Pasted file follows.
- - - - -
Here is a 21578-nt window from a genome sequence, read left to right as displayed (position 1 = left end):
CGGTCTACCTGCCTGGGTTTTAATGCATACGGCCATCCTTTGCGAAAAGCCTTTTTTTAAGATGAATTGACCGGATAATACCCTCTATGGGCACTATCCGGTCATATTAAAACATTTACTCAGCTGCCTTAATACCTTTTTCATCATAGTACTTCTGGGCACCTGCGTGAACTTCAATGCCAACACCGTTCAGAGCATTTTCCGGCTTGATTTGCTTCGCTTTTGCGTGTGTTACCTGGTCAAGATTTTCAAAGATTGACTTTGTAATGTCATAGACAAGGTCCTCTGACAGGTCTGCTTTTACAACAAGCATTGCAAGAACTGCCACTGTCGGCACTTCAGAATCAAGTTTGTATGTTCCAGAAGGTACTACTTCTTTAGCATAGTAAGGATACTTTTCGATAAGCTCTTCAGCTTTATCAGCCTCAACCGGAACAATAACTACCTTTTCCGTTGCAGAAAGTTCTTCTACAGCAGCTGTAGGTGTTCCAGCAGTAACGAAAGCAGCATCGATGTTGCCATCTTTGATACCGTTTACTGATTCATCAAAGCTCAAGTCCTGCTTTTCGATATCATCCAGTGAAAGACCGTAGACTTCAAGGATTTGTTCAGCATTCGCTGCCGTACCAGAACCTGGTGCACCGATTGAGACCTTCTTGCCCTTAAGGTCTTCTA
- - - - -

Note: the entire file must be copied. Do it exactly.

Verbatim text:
Here is a 21578-nt window from a genome sequence, read left to right as displayed (position 1 = left end):
CGGTCTACCTGCCTGGGTTTTAATGCATACGGCCATCCTTTGCGAAAAGCCTTTTTTTAAGATGAATTGACCGGATAATACCCTCTATGGGCACTATCCGGTCATATTAAAACATTTACTCAGCTGCCTTAATACCTTTTTCATCATAGTACTTCTGGGCACCTGCGTGAACTTCAATGCCAACACCGTTCAGAGCATTTTCCGGCTTGATTTGCTTCGCTTTTGCGTGTGTTACCTGGTCAAGATTTTCAAAGATTGACTTTGTAATGTCATAGACAAGGTCCTCTGACAGGTCTGCTTTTACAACAAGCATTGCAAGAACTGCCACTGTCGGCACTTCAGAATCAAGTTTGTATGTTCCAGAAGGTACTACTTCTTTAGCATAGTAAGGATACTTTTCGATAAGCTCTTCAGCTTTATCAGCCTCAACCGGAACAATAACTACCTTTTCCGTTGCAGAAAGTTCTTCTACAGCAGCTGTAGGTGTTCCAGCAGTAACGAAAGCAGCATCGATGTTGCCATCTTTGATACCGTTTACTGATTCATCAAAGCTCAAGTCCTGCTTTTCGATATCATCCAGTGAAAGACCGTAGACTTCAAGGATTTGTTCAGCATTCGCTGCCGTACCAGAACCTGGTGCACCGATTGAGACCTTCTTGCCCTTAAGGTCTTCTA